had acted with the usual energy of Americans,
who knew what they wanted and how to get it.

45- * *


There was a grand celebration of music, fire-
works and social festivities, the 3 1 st. of August,
to wind up the season. Lake Anthony was a blaze
of red fire, stars, serpents, fountains, bombs,
rockets and fiery figures : small yachts, covered by
flags and Chinese lanterns, filled the snug harbor
from the jetties to the causeway : the band played
upon a grand stand in Washington Park : the paths,
streets, groves and cottages were filled by a joy-
ous throng of well-dressed people; and long
lines of buggies, phaetons, surreys and traps were
occupied by the elite of the summer colonies. It
was interesting to see twenty thousand or more
people on pleasure bent, covering the hillsides and
the cottage piazzas, uttering " ahs ! " and "ohs !" at
the showers of colored stars, and swaying with great
waves of applause and enthusiasm at the close of
favorite numbers by the band. "It is little that
makes the glad laugh," and these merry people
laughed easily and often, and appeared to be very
happy. Long after the ending of the display and
the concert, the cottages, villas and hotels were re-
splendent with light ; the hills of E — echoed back
merry greetings and ripples of laughter, and the
man in the moon exchanged winks with sweet
creatures in challie and tulle.

Delano and the captain had made several
trips to Boston, gotten the stores on board and all
preparations were made for sailing; and the yacht
was anchored off South Boston in charge of Me-


rangue. Their reticence and frequent absence had
caused considerable talk and curiosity among their
friends, but they were all soon to part and busy
packing and planning for home or other resorts,
and Delano was not pestered by many questions,
nor annoyed by drafts upon his confidence. It
was noticed that his manner had become hurried
and brusque ; his mind was filled with anticipa-
tions of the cruise, and he often read over the mys^
terious directions of the sea letter in the hope of
extracting more meaning than was apparent in its

This last evening he devoted to his friends,
and was as gay and gallant as any of his party.
They promenaded through the parks and along the
sea-wall ; watched the glint of moonlight upon the
water ; commented upon the costumes and the
conduct of passers-by ; took refreshments at the
cafe, and separated at midnight in joyous moods.
Delano talked sense with Gabrielle and nonsense
with Laura ; advised v/ith Thompson concerning
his return coaching trip to New York, and in-
structed Jack about his dogs and horses. He
watched Gabrielle and Laura, as they walked arm-
in-arm along the hotel piazza and through the hall ;
lifted his hat as they waved their hands at him in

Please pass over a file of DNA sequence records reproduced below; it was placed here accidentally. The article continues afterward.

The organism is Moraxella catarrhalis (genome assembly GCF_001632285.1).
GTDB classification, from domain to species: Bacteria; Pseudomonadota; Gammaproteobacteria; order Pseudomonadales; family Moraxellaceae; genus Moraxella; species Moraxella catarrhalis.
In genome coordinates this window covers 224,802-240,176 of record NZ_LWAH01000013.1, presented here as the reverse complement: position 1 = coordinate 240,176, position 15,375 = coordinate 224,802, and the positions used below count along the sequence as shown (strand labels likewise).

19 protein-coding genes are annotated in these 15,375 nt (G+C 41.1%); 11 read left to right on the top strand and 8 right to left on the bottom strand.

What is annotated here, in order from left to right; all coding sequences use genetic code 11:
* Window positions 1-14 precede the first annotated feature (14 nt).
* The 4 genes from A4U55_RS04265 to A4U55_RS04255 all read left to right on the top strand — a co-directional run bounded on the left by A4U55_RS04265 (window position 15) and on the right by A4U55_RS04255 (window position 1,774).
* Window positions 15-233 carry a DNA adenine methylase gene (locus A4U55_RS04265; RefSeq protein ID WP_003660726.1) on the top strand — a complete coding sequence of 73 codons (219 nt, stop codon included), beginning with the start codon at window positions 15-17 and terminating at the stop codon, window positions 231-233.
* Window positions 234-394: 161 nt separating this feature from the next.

adieu, and walked slowly and thoughtfully over to
his lodgings, where he and the captain talked and
smoked for an hour.


When the hotel guests were coming down to
breakfast next morning, Delano and the captain
were across the Somid upon the "Dude Train,"
speeding through the morning mists to Boston.
They . proceeded immediately to the Point, sig-
nalled Orinda for a boat, and were taken on board
from the Boston Yacht Club landing-stage, where
Delano had right by courtesy through his member-
ship in the Marblehead Corinthian. They looked
over the pretty yacht, and were pleased with the
comfort of their quarters and the trim appearance
of the little ship. They put their baggage in one
of the after bunks; the charts, coast-pilot, log-book
and oil-suits in the other ; Delano selected the
forward starboard berth and the captain took the
port one, and they arranged their toilet articles
and clothes in the drawers beneath. The sailors
had already stowed the stores and got their kits
into place in the forecastle, and Merangue report-
ed the cutter alow and aloft all ready for sea.


Bob rushed a luncheon and all enjoyed their
first meal afloat. Clearing off ; looking over the
chart ; noting the wind, sky, tide and weather
report, and some calculations of time and distance,
kept them occupied awhile : then they hoisted
the mainsail, ran up the ensign to the peak and
the South Boston Yacht Club signal to the truck,
weighed anchor, set the stay-sail and jib, and,
turning lazily around, began the eventful voyage,
which deeply concerned several persons of the
summer colony.

The gentle westerly wind stretched the
snowy canvas and tugged at the sheets, as the
yacht slid past Fort Independence, the bold bluffs
of Long Island, and Deer Island's treacherous,
tide-swept point, and when the sheets were
trimmed in, Bug Light and the Beacon passed,

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Online LibraryWilliam Henry WinslowThe sea letter : a mystery of Martha's Vineyard → online text (page 8 of 18)